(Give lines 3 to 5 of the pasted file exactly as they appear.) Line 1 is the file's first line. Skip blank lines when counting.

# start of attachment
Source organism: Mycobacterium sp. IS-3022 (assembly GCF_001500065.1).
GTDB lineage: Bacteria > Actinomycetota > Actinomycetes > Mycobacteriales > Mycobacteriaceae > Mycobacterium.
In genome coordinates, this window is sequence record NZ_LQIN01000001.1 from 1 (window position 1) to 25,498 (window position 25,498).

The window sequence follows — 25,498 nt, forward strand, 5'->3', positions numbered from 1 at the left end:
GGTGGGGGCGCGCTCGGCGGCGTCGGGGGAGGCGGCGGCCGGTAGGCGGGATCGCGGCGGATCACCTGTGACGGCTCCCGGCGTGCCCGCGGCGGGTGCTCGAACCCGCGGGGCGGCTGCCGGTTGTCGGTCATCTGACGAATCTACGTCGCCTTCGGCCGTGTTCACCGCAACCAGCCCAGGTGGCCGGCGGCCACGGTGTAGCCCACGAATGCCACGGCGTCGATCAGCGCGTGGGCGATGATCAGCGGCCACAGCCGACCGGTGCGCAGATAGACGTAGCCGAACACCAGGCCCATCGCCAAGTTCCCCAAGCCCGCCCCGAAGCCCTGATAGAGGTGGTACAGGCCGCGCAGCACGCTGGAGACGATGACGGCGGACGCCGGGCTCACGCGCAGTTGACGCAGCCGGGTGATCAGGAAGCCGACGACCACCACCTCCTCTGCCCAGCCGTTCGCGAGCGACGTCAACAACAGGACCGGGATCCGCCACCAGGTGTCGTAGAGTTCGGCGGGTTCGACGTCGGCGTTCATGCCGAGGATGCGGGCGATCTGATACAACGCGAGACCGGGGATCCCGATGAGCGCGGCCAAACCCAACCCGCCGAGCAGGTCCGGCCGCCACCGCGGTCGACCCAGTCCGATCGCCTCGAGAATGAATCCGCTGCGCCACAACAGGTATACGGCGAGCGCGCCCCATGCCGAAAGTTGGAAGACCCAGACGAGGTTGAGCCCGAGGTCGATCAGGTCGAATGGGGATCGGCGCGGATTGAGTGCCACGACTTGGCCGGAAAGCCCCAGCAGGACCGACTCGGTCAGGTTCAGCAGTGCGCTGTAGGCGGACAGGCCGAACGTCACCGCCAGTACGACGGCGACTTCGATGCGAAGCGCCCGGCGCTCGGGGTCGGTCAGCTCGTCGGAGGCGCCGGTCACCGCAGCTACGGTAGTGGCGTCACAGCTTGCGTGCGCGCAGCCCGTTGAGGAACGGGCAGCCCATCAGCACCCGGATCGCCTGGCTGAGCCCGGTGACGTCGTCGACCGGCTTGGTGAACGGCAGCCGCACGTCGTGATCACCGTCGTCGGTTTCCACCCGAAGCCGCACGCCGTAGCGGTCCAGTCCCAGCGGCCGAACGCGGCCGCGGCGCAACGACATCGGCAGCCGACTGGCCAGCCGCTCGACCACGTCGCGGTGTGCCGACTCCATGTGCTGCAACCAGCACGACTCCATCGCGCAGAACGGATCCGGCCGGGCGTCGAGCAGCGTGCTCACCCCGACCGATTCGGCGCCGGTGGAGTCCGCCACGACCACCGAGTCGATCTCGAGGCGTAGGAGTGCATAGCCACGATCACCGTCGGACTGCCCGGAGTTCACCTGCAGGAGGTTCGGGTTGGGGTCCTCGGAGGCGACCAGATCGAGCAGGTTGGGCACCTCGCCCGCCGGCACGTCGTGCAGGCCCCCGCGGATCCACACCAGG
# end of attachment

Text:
In genome coordinates, this window is sequence record NZ_LQIN01000001.1 from 1 (window position 1) to 25,498 (window position 25,498).

The window sequence follows — 25,498 nt, forward strand, 5'->3', positions numbered from 1 at the left end:
GGTGGGGGCGCGCTCGGCGGCGTCGGGGGAGGCGGCGGCCGGTAGGCGGGATCGCGGCGGATCACCTGTGACGGCTCCCGGCGTGCCCGCGGCGGGTGCTCGAACCCGCGGGGCGGCTGCCGGTTGTCGGTCATCTGACGAATCTACGTCGCCTTCGGCCGTGTTCACCGCAACCAGCCCAGGTGGCCGGCGGCCACGGTGTAGCCCACGAATGCCACGGCGTCGATCAGCGCGTGGGCGATGATCAGCGGCCACAGCCGACCGGTGCGCAGATAGACGTAGCCGAACACCAGGCCCATCGCCAAGTTCCCCAAGCCCGCCCCGAAGCCCTGATAGAGGTGGTACAGGCCGCGCAGCACGCTGGAGACGATGACGGCGGACGCCGGGCTCACGCGCAGTTGACGCAGCCGGGTGATCAGGAAGCCGACGACCACCACCTCCTCTGCCCAGCCGTTCGCGAGCGACGTCAACAACAGGACCGGGATCCGCCACCAGGTGTCGTAGAGTTCGGCGGGTTCGACGTCGGCGTTCATGCCGAGGATGCGGGCGATCTGATACAACGCGAGACCGGGGATCCCGATGAGCGCGGCCAAACCCAACCCGCCGAGCAGGTCCGGCCGCCACCGCGGTCGACCCAGTCCGATCGCCTCGAGAATGAATCCGCTGCGCCACAACAGGTATACGGCGAGCGCGCCCCATGCCGAAAGTTGGAAGACCCAGACGAGGTTGAGCCCGAGGTCGATCAGGTCGAATGGGGATCGGCGCGGATTGAGTGCCACGACTTGGCCGGAAAGCCCCAGCAGGACCGACTCGGTCAGGTTCAGCAGTGCGCTGTAGGCGGACAGGCCGAACGTCACCGCCAGTACGACGGCGACTTCGATGCGAAGCGCCCGGCGCTCGGGGTCGGTCAGCTCGTCGGAGGCGCCGGTCACCGCAGCTACGGTAGTGGCGTCACAGCTTGCGTGCGCGCAGCCCGTTGAGGAACGGGCAGCCCATCAGCACCCGGATCGCCTGGCTGAGCCCGGTGACGTCGTCGACCGGCTTGGTGAACGGCAGCCGCACGTCGTGATCACCGTCGTCGGTTTCCACCCGAAGCCGCACGCCGTAGCGGTCCAGTCCCAGCGGCCGAACGCGGCCGCGGCGCAACGACATCGGCAGCCGACTGGCCAGCCGCTCGACCACGTCGCGGTGTGCCGACTCCATGTGCTGCAACCAGCACGACTCCATCGCGCAGAACGGATCCGGCCGGGCGTCGAGCAGCGTGCTCACCCCGACCGATTCGGCGCCGGTGGAGTCCGCCACGACCACCGAGTCGATCTCGAGGCGTAGGAGTGCATAGCCACGATCACCGTCGGACTGCCCGGAGTTCACCTGCAGGAGGTTCGGGTTGGGGTCCTCGGAGGCGACCAGATCGAGCAGGTTGGGCACCTCGCCCGCCGGCACGTCGTGCAGGCCCCCGCGGATCCACACCAGG